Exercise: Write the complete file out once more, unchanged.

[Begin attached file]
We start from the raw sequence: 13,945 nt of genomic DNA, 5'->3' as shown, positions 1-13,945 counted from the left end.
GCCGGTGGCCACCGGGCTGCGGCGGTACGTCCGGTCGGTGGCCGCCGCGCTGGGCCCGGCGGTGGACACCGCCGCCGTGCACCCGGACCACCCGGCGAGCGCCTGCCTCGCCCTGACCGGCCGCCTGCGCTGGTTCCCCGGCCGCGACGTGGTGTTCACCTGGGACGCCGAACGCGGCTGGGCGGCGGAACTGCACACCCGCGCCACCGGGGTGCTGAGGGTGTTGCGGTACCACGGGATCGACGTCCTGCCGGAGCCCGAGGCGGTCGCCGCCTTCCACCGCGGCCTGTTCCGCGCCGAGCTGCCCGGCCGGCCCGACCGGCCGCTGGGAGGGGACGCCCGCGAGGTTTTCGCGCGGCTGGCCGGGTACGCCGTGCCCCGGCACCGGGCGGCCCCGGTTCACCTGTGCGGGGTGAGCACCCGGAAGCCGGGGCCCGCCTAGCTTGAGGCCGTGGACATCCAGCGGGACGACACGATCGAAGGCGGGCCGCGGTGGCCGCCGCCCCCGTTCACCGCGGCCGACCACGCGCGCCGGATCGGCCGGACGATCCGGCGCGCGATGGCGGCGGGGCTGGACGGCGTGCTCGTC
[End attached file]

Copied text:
We start from the raw sequence: 13,945 nt of genomic DNA, 5'->3' as shown, positions 1-13,945 counted from the left end.
GCCGGTGGCCACCGGGCTGCGGCGGTACGTCCGGTCGGTGGCCGCCGCGCTGGGCCCGGCGGTGGACACCGCCGCCGTGCACCCGGACCACCCGGCGAGCGCCTGCCTCGCCCTGACCGGCCGCCTGCGCTGGTTCCCCGGCCGCGACGTGGTGTTCACCTGGGACGCCGAACGCGGCTGGGCGGCGGAACTGCACACCCGCGCCACCGGGGTGCTGAGGGTGTTGCGGTACCACGGGATCGACGTCCTGCCGGAGCCCGAGGCGGTCGCCGCCTTCCACCGCGGCCTGTTCCGCGCCGAGCTGCCCGGCCGGCCCGACCGGCCGCTGGGAGGGGACGCCCGCGAGGTTTTCGCGCGGCTGGCCGGGTACGCCGTGCCCCGGCACCGGGCGGCCCCGGTTCACCTGTGCGGGGTGAGCACCCGGAAGCCGGGGCCCGCCTAGCTTGAGGCCGTGGACATCCAGCGGGACGACACGATCGAAGGCGGGCCGCGGTGGCCGCCGCCCCCGTTCACCGCGGCCGACCACGCGCGCCGGATCGGCCGGACGATCCGGCGCGCGATGGCGGCGGGGCTGGACGGCGTGCTCGTC